As you have heard the UN say many times before, the security situation in Syria remains extremely volatile. Nevertheless, over the past weeks, we have seen an encouraging surge of diplomatic activity on the northeast, though some uncertainties remain.
On 17 October, Turkey and the United States announced agreement on a 120 hour pause in Turkey’s operation in order to, and I quote, “allow the withdrawal of YPG from the safe zone,” end of quote.
On Tuesday, 22 October, the Presidents of Turkey and the Russian Federation reiterated, and I quote, “their commitment to the preservation of the political unity and territorial integrity of Syria and the protection of national security of Turkey,” end of quote.
They decided to preserve the “status quo in the current Operation Peace Spring area covering Tel Abyad and Ras al Ayn with a depth of 32 km”. They also decided that Russian military police and Syrian border guards would enter areas east and west of Tel Abyad and Ras al Ayn, in order “to facilitate the removal of YPG elements and their weapons to the depth of 30 km from the Turkish-Syrian border.” The UN takes note of these agreements and welcomes any efforts to de-escalate the situation in line with the UN Charter and to protect civilians in accordance with international humanitarian law. The UN also takes note of Turkey’s announcement that “at this stage, there is no further need to conduct a new operation outside the present operation area.”
The Memorandum of Understanding of 22 October between Turkey and Russia also indicated that “joint efforts will be launched to facilitate the return of refugees in a safe and voluntary manner”. The President of Turkey previously stated that the “main aim of [Turkey’s] operation is to […] facilitate the return of Syrian refugees”. He emphasized that up to two million refugees could be resettled in the area.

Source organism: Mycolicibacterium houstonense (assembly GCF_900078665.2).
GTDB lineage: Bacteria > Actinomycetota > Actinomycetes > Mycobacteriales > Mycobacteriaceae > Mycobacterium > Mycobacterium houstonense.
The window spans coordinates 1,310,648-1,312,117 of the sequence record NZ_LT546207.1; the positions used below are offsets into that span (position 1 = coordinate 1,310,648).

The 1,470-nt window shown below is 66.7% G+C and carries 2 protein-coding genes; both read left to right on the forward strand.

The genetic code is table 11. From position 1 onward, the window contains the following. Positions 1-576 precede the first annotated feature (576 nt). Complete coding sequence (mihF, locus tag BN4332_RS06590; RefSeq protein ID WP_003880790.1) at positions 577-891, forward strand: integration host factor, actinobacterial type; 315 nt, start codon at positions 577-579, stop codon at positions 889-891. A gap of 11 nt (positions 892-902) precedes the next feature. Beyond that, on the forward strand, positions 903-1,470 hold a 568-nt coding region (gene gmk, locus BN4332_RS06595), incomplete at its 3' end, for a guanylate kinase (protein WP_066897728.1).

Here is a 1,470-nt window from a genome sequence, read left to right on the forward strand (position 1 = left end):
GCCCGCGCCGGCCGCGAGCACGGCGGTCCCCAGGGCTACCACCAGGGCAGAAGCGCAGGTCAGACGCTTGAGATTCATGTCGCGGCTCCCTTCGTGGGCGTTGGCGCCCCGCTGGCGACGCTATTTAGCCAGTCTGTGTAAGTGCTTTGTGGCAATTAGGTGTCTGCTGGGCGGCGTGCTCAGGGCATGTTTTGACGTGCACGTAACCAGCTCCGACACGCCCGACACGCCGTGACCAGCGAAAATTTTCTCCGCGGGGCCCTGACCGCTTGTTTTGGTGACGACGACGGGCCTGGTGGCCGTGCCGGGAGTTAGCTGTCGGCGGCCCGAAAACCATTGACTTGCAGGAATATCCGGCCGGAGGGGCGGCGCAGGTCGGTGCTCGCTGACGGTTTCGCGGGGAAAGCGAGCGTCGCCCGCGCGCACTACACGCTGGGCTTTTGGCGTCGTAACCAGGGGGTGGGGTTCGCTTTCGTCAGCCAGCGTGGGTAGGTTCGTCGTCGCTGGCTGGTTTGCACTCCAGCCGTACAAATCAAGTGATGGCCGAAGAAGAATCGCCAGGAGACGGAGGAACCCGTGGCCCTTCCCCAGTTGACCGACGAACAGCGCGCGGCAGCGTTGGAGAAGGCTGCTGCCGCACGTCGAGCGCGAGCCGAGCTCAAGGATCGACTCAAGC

I would like to reiterate our concern about the humanitarian impact of military operations in northern Syria since Turkey and allied Syrian opposition groups began “Operation Peace Spring” on 9 October. While violence has subsided since 20 October, when the Syrian Democratic Forces withdrew from Ras al Ayn, the situation remains in flux. Civilians in northeast Syria continue to express concerns amid continued uncertainty as to what may lie ahead. Many are reminded of what occurred previously in Afrin and fear further displacement from major cities and towns and the disruption of humanitarian access. Many civilians also fear potential consequences of a possible return of government forces. This includes fears of arbitrary detention, violent political retribution and imposition of conscription.
We cannot stress enough that civilians including captured fighters, must be protected under international human rights and international humanitarian law. It is crucial that the Security Council and all Member States present in this chamber to do everything in their power to protect civilians and civilian infrastructure, to ensure full and unimpeded humanitarian access, and to help the parties resolve their security concerns through peaceful means.